An admittedly bold title for a stew, coming from someone who’s never been anywhere near West Africa.
I really have no good explanation for why I felt it fitting to deem this recipe “West African.” Like not even “North African” or “East African.” Nope, definitely West. However, after coming up with the idea, making it, eating it, and judging it good enough to post on the blog, I decided to ask Google for some insight on what people actually eat in West Africa.
Turns out, I’m really not so far off! Stews, served over grains of some sort, are a dietary staple. “Groundnut Stew” is a traditional dish, made from a blend of peanuts and spices. Tomatoes, onions, and chili peppers serve as the base for a wide range of recipes, not unlike the Spanish sofrito or French mirepoix. Pumpkin and cassava, both similar to the sweet potato, are popular. Coriander and ginger are predominantly used spices, and while meat is not a staple of the cuisine, chicken and seafood are the most frequently consumed animal products.
At the elementary school I attended, every year the teachers would devote the three weeks between the Thanksgiving and Christmas breaks to studying a special topic as an entire school. Regular classes were held in the mornings, and the afternoons were devoted to various electives from which the students could choose. One year’s theme was “Africa” and I vaguely recall cooking a peanut stew in the school’s dining hall alongside my fellow seven-year-olds. I just remember thinking it was totally bonkers to put peanut butter in soup, but I also remember loving it.
So sad that no second grader in America will ever put peanut butter in soup at school again. (See last line of this post…)
Strange how the craving for a rich stew like this hit me over fifteen years later! In addition to tomatoes and onions, I use the familiar soup ingredients carrots and celery. Palm oil is the most typically used fat in West Africa, but the sweetness coconut oil provides can’t be beat. Chicken and sweet potatoes make for a hearty dish full of protein and fiber. Garlic, ginger, coriander, and allspice are my spices of choice, and the coconut milk lends a touch of creaminess to mellow out all the unique flavors. Finally, a touch of lime and cilantro brighten up the stew. The result is a filling dinner, perfect in a bowl on it’s own, or even better spooned over grains and served with a side of flatbread.
So there you have it. My Californian version of West African cuisine. I just thought “West African Chicken, Sweet Potato, & Peanut Stew” sounded better than “West African Stew a la Twenty-Something Middle-Class, American White Girl.”
West African Chicken, Sweet Potato, & Peanut Stew
Yields 6-8 servings
A rich, thick, and uniquely flavored stew, subtly spiced with a hint of sweetness. High in protein and nutrient dense.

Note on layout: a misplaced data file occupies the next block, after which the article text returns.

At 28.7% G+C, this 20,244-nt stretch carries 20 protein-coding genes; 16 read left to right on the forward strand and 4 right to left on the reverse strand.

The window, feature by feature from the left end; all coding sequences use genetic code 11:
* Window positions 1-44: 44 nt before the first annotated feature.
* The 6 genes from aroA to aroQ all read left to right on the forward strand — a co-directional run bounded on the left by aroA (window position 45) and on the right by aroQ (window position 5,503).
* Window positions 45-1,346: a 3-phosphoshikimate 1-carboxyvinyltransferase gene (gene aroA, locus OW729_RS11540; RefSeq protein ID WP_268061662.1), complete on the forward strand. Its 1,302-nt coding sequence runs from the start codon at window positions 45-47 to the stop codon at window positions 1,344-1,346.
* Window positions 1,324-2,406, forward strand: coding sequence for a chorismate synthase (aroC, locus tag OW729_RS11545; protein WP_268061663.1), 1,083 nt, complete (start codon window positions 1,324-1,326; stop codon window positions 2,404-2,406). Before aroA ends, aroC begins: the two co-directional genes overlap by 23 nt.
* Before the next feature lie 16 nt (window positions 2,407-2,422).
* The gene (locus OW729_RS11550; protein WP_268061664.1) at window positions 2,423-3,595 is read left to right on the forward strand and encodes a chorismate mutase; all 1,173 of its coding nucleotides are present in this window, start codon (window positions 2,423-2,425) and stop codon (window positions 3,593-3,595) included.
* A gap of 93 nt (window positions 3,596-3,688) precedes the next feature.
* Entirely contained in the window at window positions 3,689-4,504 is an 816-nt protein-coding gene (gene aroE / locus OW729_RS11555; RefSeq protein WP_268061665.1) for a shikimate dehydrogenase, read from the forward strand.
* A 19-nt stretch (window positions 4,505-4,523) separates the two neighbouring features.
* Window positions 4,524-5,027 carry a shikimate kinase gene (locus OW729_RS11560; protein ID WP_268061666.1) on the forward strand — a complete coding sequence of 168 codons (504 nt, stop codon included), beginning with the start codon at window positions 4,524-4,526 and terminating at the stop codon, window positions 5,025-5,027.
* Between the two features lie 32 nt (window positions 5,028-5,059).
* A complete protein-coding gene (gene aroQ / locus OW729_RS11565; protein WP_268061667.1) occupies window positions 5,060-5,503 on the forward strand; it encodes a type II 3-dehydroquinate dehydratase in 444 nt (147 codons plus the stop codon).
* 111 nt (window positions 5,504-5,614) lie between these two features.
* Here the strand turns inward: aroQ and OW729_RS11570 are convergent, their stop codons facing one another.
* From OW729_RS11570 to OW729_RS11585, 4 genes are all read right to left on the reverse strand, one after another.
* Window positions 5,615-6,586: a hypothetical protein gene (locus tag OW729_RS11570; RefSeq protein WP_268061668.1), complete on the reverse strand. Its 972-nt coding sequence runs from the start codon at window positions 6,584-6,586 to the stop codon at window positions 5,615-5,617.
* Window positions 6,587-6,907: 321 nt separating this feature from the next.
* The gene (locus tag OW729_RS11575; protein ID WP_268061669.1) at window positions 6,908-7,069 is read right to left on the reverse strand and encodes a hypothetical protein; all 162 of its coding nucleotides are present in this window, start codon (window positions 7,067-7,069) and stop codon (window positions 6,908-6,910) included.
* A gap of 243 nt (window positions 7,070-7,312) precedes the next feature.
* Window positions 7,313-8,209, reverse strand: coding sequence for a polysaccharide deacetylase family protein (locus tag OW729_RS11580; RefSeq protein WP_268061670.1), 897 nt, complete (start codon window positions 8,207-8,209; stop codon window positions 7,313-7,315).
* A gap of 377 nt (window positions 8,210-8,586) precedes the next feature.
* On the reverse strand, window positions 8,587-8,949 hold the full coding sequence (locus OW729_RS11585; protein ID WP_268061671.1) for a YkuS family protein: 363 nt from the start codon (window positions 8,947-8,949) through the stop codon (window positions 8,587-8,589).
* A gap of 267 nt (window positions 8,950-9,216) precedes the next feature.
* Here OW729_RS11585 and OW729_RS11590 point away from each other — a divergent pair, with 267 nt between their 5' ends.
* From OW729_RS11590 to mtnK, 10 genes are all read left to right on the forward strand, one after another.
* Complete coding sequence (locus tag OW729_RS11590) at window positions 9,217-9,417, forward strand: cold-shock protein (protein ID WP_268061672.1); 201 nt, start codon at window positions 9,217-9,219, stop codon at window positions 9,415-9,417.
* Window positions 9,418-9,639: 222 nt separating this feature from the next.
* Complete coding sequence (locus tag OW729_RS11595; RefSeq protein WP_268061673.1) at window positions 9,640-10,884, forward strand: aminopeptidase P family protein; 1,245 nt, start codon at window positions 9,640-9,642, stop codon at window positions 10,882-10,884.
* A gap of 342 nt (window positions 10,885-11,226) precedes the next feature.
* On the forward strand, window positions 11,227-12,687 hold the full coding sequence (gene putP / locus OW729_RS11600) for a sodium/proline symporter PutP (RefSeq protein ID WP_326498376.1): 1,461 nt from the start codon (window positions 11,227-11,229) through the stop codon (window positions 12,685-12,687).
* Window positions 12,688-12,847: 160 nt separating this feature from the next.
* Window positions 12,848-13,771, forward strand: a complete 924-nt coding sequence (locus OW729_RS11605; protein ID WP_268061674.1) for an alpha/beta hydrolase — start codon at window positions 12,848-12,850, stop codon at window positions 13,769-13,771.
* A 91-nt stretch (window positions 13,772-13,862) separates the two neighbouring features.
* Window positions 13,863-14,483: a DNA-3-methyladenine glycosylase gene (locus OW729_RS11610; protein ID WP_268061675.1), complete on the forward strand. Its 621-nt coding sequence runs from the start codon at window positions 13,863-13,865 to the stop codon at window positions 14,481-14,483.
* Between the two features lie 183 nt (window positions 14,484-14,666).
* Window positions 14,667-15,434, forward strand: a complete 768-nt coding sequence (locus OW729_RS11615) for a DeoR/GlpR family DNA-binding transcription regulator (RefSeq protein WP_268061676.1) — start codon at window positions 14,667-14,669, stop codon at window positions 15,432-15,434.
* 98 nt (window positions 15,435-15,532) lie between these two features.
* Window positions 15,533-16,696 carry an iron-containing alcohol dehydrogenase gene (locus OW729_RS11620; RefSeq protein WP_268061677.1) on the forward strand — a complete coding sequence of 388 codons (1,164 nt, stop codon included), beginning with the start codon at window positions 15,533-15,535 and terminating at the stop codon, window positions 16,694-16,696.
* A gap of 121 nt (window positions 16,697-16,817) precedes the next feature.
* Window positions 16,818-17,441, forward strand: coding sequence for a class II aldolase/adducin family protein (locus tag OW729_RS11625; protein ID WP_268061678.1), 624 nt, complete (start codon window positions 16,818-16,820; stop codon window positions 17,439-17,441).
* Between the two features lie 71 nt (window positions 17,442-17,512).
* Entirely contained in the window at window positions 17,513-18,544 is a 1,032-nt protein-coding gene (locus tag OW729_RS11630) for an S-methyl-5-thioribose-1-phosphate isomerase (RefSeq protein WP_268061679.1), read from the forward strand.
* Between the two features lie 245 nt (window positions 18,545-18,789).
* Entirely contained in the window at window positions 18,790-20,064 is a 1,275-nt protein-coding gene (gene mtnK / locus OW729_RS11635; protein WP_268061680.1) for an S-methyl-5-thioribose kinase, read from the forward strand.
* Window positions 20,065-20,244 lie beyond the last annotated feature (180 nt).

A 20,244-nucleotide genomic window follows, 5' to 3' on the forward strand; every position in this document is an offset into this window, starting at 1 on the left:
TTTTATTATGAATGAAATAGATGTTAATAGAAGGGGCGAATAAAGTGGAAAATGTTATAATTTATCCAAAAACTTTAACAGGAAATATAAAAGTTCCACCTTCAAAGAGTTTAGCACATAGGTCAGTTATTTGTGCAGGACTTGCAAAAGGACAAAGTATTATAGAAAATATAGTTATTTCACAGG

- 2 Tbs. coconut oil, divided
- 1 lb. boneless skinless chicken, breasts and/or thighs, diced large
- Salt & pepper, to taste
- 1/2 cup diced onion (1/2 of a large onion)
- 1/2 cup diced carrot (1 large carrot)
- 1/4 cup diced celery (1 stalk)
- 2 cloves garlic, finely minced
- 1 Tbs. fresh ginger, finely minced or grated
- 1 tsp. ground coriander
- 1/2 tsp. allspice
- 1/8 tsp. cayenne (optional)*
- 2 cups chicken broth
- 1 (14.5oz) can diced tomatoes
- 1 lb. sweet potatoes, peeled and cut into 1/2″ pieces
- 3-4 Tbs. coconut palm sugar (or brown sugar)
- 6 Tbs. (96g) all-natural peanut butter*
- 3/4 cup coconut milk*
- 1 Tbs. lime juice
- 2 Tbs. fresh cilantro, minced
- Brown rice, chopped peanuts, and additional cilantro for serving, if desired
Heat one tablespoon of coconut oil in a large stockpot over medium-high heat. Season the chicken with salt and pepper and add to the pot. Brown the chicken pieces, stirring occasionally until all sides are golden. Transfer to a plate. It’s okay if the chicken is not entirely cooked through, as it will finish cooking in the stew.
Add the remaining coconut oil to the pan. Sauté the onions, carrots, and celery for 4-5 minutes, until translucent. Add the garlic, ginger, coriander, allspice, cayenne (if using), and a bit of salt and pepper. How much salt you add will depend on the brands of peanut butter and tomatoes you use, so start light, adding more at the end if needed. Stir for a minute until the mixture is fragrant.
Pour in the broth, tomatoes, and sweet potatoes. Add 3 teaspoons of coconut palm sugar, reserving the last teaspoon for the end if you decide the stew needs more sweetness. Cover the pot and bring to a boil. Once it just reaches a boil, turn down the heat to medium-low. Simmer for 10-12 minutes, until the sweet potatoes can be pierced with a fork, but are not yet completely tender.
Stir in the peanut butter. Cover the pot once more and simmer for 5-7 minutes longer. Remove the lid and stir in the coconut milk, lime juice, and cilantro. Season with additional salt, pepper, and another teaspoon of coconut palm sugar, if desired.
Cover the pot and turn off the heat. Allow the stew to sit for 10-15 minutes before serving.
Serve alone, spooned over rice, or with a side of flatbread. Sprinkle chopped peanuts and cilantro over the top. Like most stews, this tastes best after a day in the fridge, so it’s a great make-ahead recipe!
*I rarely like spicy food, so I did not add cayenne. However after eating this stew, I could tell it’s the kind of thing a lot of people might like with added heat. So if that’s you, try it out and let me know how it was!
*Save the Jif, Skippy, and other shelf-stable peanut butter brands for baking. You need the all-natural kind in this recipe, preferably with no added sweeteners. Make sure you stir it well before adding it to the stew. Creamy or crunchy are both great.
*Use the canned coconut milk sold in the Asian section of the grocery store. Full-fat is preferred, but lite would probably be okay. The coconut milk sold in cartons alongside the almond and soy milks isn’t the same, and won’t do your stew any favors.